Let's talk 2018: Marijuana among issues on South Dakota list
PIERRE (AP) -- Activists have proposed several ballot measures that may go before South Dakota voters in 2018, including initiatives restricting the bathrooms transgender students could use and allowing doctors to prescribe life-ending drugs to t...
PIERRE (AP) - Activists have proposed several ballot measures that may go before South Dakota voters in 2018, including initiatives restricting the bathrooms transgender students could use and allowing doctors to prescribe life-ending drugs to terminally ill people.
Attorney General Marty Jackley this week released explanations for two measures that would legalize medical and recreational marijuana, another step in the process for supporters to get them on the November 2018 ballot.
Backers of each plan would have to collect nearly 14,000 signatures by November 2017, and have them certified to put the measures to a public vote. Here's a look at some of the initiatives proposed so far:
The plan would allow patients with serious medical conditions and a health practitioner's recommendation to use medical marijuana. Qualifying patients - such as people with cancer, AIDS and Hepatitis C - would be able to get a registration card to possess up to 3 ounces of the plant. It would be available from dispensaries, and some cardholders would be able to cultivate marijuana plants under the measure.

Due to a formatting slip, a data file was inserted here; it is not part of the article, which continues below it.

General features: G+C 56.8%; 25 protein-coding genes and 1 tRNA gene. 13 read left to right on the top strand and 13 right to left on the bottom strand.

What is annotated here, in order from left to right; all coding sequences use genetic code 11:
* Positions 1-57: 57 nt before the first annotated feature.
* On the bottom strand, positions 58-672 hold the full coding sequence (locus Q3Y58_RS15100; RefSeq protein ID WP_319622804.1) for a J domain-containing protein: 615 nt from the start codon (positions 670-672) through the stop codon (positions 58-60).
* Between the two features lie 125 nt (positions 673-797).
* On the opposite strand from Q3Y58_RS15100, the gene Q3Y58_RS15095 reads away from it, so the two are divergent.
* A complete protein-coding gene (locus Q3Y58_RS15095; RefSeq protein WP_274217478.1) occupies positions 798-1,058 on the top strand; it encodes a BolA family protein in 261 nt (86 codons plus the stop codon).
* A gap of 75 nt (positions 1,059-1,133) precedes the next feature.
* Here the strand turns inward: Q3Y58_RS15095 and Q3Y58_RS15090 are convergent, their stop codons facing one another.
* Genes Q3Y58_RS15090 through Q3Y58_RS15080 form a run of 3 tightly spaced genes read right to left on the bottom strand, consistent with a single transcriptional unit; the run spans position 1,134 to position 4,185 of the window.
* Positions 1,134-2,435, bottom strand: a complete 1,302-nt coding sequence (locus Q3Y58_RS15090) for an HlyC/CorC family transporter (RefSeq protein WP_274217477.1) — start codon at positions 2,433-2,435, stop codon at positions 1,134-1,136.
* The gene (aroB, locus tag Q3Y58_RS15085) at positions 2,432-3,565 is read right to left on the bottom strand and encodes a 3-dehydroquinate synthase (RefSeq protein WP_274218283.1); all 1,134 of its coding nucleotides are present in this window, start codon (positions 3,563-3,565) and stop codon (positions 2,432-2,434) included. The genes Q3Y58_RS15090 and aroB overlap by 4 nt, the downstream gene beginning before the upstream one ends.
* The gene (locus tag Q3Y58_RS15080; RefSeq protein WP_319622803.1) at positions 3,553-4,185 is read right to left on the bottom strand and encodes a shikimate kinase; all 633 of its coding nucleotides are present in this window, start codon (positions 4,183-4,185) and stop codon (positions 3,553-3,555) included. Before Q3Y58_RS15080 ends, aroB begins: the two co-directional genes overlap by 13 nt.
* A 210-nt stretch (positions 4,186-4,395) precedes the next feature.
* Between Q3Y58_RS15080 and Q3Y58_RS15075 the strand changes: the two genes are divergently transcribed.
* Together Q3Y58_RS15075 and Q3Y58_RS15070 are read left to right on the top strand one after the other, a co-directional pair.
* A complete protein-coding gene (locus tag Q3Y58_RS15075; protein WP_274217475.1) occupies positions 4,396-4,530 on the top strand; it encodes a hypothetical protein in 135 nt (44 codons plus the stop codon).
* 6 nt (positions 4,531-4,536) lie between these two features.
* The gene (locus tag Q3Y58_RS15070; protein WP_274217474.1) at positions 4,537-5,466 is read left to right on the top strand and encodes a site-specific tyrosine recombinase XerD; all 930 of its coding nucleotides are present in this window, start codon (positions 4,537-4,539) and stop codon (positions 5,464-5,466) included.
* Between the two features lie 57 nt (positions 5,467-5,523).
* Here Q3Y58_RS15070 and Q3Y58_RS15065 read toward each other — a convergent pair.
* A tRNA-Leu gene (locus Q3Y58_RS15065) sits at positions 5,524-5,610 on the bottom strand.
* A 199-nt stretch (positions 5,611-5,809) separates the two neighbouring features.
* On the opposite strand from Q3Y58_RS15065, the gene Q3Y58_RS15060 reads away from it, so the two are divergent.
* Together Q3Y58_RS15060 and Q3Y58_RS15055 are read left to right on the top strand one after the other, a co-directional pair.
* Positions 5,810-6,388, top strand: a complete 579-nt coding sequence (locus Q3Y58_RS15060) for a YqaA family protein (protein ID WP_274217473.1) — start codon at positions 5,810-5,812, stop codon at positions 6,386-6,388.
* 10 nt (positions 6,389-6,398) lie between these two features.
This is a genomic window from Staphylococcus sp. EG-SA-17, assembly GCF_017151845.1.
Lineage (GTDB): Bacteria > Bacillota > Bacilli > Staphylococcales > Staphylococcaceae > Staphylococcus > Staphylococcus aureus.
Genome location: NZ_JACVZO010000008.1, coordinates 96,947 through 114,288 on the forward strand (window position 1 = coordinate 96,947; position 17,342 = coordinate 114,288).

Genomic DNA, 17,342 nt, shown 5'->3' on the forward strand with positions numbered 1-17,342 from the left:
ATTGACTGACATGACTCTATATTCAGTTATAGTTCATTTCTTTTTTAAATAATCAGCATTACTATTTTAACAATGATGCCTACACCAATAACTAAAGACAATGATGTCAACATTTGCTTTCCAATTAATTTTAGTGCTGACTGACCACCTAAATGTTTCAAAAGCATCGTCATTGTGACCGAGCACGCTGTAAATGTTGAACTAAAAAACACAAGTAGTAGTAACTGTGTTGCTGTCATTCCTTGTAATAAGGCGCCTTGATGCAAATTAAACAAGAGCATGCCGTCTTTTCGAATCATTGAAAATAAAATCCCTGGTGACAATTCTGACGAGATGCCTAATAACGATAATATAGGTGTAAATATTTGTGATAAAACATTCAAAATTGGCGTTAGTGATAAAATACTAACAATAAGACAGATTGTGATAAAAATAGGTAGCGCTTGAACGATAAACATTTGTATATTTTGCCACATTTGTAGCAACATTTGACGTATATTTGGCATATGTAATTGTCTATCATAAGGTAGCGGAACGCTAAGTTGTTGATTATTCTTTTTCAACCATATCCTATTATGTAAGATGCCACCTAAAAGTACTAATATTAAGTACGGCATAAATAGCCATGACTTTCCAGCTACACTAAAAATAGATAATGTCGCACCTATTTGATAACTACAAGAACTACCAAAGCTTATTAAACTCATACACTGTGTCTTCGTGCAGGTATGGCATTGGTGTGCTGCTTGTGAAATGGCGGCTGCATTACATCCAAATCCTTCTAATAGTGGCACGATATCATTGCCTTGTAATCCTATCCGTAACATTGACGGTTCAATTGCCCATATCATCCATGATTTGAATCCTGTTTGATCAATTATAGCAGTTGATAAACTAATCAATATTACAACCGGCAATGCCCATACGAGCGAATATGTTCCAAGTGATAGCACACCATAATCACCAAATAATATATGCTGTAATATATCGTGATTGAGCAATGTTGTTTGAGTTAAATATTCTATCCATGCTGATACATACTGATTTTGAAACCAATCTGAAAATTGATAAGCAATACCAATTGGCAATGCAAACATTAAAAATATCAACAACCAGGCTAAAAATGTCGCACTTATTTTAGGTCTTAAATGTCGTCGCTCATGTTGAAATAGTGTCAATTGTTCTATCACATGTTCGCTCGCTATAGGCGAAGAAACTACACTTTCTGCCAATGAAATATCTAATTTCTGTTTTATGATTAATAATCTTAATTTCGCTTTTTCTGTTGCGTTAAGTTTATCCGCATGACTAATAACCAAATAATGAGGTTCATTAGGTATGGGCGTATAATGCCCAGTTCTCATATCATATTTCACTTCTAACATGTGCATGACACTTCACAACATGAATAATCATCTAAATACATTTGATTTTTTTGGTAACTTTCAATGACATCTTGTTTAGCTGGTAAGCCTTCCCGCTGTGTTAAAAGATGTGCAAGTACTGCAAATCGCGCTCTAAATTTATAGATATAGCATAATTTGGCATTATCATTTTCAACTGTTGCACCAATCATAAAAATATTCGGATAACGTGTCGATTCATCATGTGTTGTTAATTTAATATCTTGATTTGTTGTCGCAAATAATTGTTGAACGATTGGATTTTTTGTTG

Supporters have failed to legalize medical marijuana in South Dakota at the ballot box at least twice since 2006. A proposal that year received 47.7 percent of the vote, and a 2010 effort got 36.7 percent.
People 21 and older would be able to possess and use marijuana under the proposal. Possession for South Dakota residents would be limited to 1 ounce of marijuana, five plants and any excess cannabis produced by the plants if they are stored in the same facility where they were cultivated. Marijuana retailers could be established under the plan, which would also impose an excise tax on cannabis.
People who are serving time or have been convicted of a non-violent marijuana offense would have their cases reviewed or sentences commuted under the proposal.
DEATH WITH DIGNITY
A state-licensed physician would be able to prescribe life-ending drugs to a terminally ill South Dakota patient under the measure. The patient who wants to die would have to make an oral request and a written request, and reiterate the oral request at least 15 days after the initial one was made. The written request for medication to self-administer to die would have to be witnessed by two people.
If passed, the measure would go into effect in April 2019.
The measure would require people to use the public school bathrooms, locker rooms, shower rooms and changing facilities matching their gender at birth. Schools would be allowed to provide alternative accommodations, such as single-occupancy restrooms.
It comes after lawmakers for the past two legislative sessions have considered restricting the school facilities that transgender students can use.